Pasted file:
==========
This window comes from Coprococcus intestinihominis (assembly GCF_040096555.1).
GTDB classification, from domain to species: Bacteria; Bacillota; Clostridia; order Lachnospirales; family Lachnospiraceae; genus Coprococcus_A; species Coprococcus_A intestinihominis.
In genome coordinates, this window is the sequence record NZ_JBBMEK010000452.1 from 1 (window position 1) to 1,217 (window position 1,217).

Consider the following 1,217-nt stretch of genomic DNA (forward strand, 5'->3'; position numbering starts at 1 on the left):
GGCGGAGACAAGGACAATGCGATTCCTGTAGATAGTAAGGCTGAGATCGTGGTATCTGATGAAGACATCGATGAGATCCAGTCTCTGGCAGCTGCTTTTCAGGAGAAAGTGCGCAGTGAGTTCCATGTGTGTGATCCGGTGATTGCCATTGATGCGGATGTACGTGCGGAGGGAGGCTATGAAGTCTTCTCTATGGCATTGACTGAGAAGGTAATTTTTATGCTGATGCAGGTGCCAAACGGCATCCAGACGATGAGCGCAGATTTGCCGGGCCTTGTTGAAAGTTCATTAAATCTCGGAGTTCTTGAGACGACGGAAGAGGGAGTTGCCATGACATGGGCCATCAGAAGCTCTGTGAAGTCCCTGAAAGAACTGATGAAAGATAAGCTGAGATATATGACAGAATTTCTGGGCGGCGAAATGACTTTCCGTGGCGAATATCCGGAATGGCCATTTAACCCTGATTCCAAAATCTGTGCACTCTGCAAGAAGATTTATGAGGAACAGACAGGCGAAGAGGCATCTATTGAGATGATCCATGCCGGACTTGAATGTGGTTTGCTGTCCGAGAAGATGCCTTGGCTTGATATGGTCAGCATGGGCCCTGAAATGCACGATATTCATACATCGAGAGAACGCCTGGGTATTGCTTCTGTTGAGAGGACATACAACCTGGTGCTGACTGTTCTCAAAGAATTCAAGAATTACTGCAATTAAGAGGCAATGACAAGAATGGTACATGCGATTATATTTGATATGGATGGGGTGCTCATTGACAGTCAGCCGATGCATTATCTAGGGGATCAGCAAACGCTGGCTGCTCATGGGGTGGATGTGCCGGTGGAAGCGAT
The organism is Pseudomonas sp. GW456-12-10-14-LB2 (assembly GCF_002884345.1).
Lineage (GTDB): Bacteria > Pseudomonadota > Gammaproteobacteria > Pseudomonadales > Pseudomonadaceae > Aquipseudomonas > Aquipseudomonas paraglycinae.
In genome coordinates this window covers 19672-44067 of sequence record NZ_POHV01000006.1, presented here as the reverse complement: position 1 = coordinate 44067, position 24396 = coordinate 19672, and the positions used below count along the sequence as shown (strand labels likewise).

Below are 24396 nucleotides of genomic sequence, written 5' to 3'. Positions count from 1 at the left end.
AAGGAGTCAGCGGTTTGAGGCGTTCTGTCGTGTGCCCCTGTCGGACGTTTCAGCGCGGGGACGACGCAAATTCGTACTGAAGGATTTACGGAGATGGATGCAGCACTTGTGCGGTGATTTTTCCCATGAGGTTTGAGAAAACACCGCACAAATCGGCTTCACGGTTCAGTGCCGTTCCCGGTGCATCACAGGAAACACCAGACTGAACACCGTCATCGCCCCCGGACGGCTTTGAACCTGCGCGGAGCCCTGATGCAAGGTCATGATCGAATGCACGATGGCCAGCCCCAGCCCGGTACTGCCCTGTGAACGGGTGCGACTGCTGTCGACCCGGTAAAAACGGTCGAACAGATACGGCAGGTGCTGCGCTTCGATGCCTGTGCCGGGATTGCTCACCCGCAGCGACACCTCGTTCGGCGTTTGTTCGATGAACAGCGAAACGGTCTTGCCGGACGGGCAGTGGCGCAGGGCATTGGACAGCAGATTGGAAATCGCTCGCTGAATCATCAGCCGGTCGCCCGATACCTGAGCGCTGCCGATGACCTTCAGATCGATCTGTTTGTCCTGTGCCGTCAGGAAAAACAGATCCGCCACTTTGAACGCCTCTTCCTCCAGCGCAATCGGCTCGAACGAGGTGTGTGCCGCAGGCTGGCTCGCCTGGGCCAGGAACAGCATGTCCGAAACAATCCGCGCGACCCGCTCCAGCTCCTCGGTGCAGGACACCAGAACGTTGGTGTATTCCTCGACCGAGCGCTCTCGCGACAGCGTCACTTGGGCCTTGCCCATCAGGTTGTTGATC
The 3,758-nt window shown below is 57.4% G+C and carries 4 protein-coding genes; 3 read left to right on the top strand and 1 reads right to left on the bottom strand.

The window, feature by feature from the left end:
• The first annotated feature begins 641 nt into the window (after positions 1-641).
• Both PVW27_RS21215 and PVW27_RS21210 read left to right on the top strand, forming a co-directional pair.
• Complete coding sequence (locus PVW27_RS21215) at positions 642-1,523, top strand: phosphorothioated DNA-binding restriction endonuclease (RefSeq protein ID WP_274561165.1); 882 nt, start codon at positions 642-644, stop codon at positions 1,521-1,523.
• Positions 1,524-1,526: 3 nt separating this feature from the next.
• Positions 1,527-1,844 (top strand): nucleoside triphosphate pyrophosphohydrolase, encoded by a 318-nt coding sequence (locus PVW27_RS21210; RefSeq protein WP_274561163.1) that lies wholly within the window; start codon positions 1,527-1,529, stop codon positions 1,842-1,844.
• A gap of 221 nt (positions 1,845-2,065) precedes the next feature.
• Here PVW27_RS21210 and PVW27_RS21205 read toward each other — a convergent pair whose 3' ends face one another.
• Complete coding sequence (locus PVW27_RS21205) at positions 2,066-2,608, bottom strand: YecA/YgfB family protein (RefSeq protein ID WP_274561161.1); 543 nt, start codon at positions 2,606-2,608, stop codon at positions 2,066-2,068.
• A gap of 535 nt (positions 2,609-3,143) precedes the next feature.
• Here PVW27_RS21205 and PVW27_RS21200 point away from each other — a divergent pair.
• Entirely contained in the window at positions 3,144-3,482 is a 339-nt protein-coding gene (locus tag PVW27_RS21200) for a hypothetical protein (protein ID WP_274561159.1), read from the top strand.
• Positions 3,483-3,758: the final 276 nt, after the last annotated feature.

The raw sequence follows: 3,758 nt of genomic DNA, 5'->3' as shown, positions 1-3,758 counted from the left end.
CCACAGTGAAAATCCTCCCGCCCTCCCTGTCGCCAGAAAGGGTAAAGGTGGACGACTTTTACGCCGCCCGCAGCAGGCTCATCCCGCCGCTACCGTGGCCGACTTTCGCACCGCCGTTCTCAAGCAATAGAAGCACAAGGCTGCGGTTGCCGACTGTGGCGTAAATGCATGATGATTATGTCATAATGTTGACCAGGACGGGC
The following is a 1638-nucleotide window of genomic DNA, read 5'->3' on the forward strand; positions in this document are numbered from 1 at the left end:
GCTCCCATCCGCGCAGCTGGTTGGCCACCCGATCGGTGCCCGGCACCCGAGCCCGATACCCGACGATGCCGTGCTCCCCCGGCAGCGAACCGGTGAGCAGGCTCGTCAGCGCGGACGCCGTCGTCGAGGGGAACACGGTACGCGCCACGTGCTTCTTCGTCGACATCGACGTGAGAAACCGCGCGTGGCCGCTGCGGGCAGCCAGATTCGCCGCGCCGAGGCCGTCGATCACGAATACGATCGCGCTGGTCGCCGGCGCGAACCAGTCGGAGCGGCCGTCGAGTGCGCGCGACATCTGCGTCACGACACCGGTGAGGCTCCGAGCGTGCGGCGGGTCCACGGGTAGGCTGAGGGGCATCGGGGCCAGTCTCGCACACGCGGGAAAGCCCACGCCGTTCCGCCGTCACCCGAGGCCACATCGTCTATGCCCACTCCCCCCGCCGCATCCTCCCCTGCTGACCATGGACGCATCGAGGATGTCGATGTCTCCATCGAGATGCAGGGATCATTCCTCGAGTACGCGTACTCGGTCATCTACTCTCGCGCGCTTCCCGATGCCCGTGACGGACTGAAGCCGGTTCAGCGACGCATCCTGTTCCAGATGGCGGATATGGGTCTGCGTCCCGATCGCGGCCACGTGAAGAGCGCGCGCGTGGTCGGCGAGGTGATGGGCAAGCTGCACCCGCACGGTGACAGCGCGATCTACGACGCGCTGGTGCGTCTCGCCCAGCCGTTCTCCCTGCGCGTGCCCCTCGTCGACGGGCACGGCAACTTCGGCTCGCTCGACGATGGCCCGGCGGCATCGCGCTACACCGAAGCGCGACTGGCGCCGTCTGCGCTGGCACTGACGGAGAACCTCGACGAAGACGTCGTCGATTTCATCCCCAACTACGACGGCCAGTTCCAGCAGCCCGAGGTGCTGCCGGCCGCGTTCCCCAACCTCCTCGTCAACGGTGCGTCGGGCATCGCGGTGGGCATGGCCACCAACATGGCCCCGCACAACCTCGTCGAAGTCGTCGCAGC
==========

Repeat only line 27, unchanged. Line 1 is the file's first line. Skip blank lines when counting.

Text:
The following is a 1638-nucleotide window of genomic DNA, read 5'->3' on the forward strand; positions in this document are numbered from 1 at the left end: